Target: Biswaranjan Sen, Co-Chairman of the Roundtable on Sustainable Palm Oil’s Board of Governors
Goal: Strengthen protections for the men, women, and children laboring in the world’s palm oil plantations.
The men, women, and children working in the world’s palm oil plantations are facing serious human rights abuses, including little food and water and unregulated child labor. The Roundtable on Sustainable Palm Oil (RSPO) has very lenient guidelines when it comes to human rights and, as a result, has not taken steps to address these issues on their certified plantations.
One of the RSPO’s guidelines labels food and water as a “minor” compliance, while another guideline allows children as young as eight to work on family plantations. Toxic pesticides are also allowed to be used, harming both the environment and the people working the plantation.
The RSPO says it will not review its guidelines until 2018. However, these abuses are serious and cannot wait several more years to be addressed. Palm oil is used in everything from chocolates to soaps. It is widely used across the world and in high demand. It should be obtained humanely and ethically. Sign the petition to demand that the RSPO strengthen its regulations and protect the plantation laborers.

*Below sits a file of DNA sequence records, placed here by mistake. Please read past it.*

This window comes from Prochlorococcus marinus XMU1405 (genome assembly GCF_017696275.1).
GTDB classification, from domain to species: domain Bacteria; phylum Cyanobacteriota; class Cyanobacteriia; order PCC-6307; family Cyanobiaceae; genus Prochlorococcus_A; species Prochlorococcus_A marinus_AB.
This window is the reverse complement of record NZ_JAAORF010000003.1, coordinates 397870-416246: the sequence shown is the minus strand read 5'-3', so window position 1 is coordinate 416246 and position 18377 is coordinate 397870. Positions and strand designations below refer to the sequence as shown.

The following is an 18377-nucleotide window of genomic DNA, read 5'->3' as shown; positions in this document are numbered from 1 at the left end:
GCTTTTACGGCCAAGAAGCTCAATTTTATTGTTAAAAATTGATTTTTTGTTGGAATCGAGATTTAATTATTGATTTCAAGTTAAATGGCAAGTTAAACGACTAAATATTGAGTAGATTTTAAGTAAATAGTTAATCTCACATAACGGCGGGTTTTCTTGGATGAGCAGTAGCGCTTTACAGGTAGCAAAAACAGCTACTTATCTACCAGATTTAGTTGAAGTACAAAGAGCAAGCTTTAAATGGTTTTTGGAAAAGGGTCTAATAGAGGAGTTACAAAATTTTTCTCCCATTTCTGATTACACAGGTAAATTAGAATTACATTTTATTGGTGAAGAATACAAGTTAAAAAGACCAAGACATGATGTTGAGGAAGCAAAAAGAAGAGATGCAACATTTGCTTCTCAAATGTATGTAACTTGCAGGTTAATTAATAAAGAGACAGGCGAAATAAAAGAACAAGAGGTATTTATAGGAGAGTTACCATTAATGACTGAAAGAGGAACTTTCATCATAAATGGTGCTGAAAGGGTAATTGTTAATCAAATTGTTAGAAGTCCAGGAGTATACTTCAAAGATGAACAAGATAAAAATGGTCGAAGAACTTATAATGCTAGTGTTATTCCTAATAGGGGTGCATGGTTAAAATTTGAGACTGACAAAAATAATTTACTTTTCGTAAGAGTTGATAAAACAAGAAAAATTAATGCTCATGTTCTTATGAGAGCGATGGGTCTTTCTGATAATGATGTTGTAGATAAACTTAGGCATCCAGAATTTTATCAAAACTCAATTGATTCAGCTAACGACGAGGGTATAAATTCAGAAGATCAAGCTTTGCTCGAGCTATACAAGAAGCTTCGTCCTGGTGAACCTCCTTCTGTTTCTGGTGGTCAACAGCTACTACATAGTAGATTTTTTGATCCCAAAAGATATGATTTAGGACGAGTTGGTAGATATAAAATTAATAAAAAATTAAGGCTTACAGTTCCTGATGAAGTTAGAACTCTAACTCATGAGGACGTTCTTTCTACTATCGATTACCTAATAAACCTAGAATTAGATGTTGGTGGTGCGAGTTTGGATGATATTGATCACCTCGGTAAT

Dear Mr. Sen,
Allegations of human rights abuses on the RSPO’s certified palm oil plantations are on the rise. From little food and water to toxic chemicals to child labor, the conditions on the plantations are troubling. The men, women, and children working on these busy plantations are not being protected by the very organization that is supposed to be helping them.
Companies around the world look to your organization in an effort to obtain ethically harvested palm oil. To ensure that the conditions on the plantations are humane, the human rights abuses should be addressed now, not in 2018 when the organization meets to review its guidelines. I ask that you and your organization strengthen the guidelines in place to protect the laborers who depend on your support and aid.
[Your Name Here]
Photo Credit: Craig Morey